Microsoft Ends ‘Pick-a-Patch’: What Should You Do Now?
Big changes are coming to the patching process for Windows 7 and 8.1 this fall. Microsoft recently announced that, starting in October 2016, admins will no longer be able to pick and choose which patches they want to apply. Instead, patching will be conducted using a cumulative, Windows 10-inspired approach. The list of pros far surpasses the cons but, as is always the case with changes of this scale, it has stirred up anxiety.
Under the new approach, rather than receiving dozens of patches from Microsoft every Patch Tuesday, businesses who haven’t migrated off older versions of Windows will receive just one. Contained within that lone patch will be fixes for multiple bugs. From a management standpoint, it’s hard to argue against having one patch for 30 bugs in place of 30 patches for 30 bugs.
From Microsoft’s point of view, the value of this change goes beyond management simplification. They see this move as increasing the quality of the updates they provide to customers, thereby making customers’ environments more secure. Meanwhile, eliminating a grocery store approach to patching (“I want this one and this one,” etc.) saves organizations from sync and dependency errors and reduces testing complexity and scan times.
Concerns drummed up by Microsoft’s announcement
Again, the list of pros is long. What’s troubling IT admins is the perceived inflexibility of this new process. Admins aren’t happy with the prospect of installing every update contained within a pack, as opposed to skipping over those they deem risky or unnecessary. Also, while the peace of mind that comes with proper patching is obviously attractive, there is concern about the time and network resources that would need to be devoted to these larger updates.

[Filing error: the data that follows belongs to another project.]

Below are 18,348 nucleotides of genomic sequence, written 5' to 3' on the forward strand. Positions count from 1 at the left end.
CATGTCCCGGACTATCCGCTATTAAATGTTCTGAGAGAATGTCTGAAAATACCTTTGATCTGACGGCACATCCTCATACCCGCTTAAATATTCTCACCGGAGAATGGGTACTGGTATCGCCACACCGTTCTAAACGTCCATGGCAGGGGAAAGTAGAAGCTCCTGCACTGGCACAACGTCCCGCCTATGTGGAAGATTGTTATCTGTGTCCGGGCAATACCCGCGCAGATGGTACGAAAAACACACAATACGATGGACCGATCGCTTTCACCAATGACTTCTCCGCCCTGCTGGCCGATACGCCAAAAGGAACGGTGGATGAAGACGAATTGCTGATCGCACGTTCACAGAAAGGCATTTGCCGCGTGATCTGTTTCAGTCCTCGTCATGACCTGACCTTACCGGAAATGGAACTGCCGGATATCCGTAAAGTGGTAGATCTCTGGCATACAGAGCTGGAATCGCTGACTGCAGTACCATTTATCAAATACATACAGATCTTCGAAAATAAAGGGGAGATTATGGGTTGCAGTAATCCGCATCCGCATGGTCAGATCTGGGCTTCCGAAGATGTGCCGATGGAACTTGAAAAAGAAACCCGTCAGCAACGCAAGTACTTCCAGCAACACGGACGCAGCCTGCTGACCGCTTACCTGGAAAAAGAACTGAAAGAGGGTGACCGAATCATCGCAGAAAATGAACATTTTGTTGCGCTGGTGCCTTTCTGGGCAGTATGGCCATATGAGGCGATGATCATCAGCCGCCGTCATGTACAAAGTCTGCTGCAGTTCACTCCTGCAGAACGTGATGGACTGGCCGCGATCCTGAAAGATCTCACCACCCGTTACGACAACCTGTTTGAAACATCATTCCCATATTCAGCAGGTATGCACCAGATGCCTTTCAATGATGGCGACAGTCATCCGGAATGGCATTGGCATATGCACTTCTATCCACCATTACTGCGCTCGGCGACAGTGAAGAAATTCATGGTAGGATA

Let’s start with that second area of concern. Businesses who use Windows Server Update Services (WSUS), System Center Configuration Manager (SCCM), or the Microsoft Update Catalog as their source for finding and deploying patches will be able to select from one of two types of updates. The first is the full update, called the monthly roll-up or a security-only update. There’s also a security-only option which works exactly like it sounds. Businesses who choose this option will only receive updates directly tied to security. Performance and other fixes will be excluded, minimizing the size of the update without hindering security efforts. This option will not be made available through Windows Update.
What about having to install updates that could cause problems for your environment? This is a rare occurrence according to the Arraya Microsoft team. Rare is reassuring, but it’s not as reassuring as impossible. Even if, say, fewer than 1 out of every 100 updates causes an issue, that won’t do much to reassure the IT pros left dealing with the cleanup.
Preparing for the future of Windows
That’s where our team can help. We can assist organizations still using Windows 7 and 8.1 better understand the risks associated with this change and how it will impact their existing Windows environment, including with SCCM deployments.
This may also be a good time, if you haven’t done so already, to kick start internal conversations surrounding migrating off of aging solutions like Windows 7 and 8.1 and onto the most secure, modern option around: Windows 10. Arraya’s Microsoft team can discuss best practices surrounding this and help draw up migration plans.
To learn more about what the end of pick-a-patch could mean for your organization, or to start a conversation about Windows 10, reach out to us at: www.arrayasolutions.com/contact-us/. Our team can also be contacted through social media: Twitter, LinkedIn, and Facebook.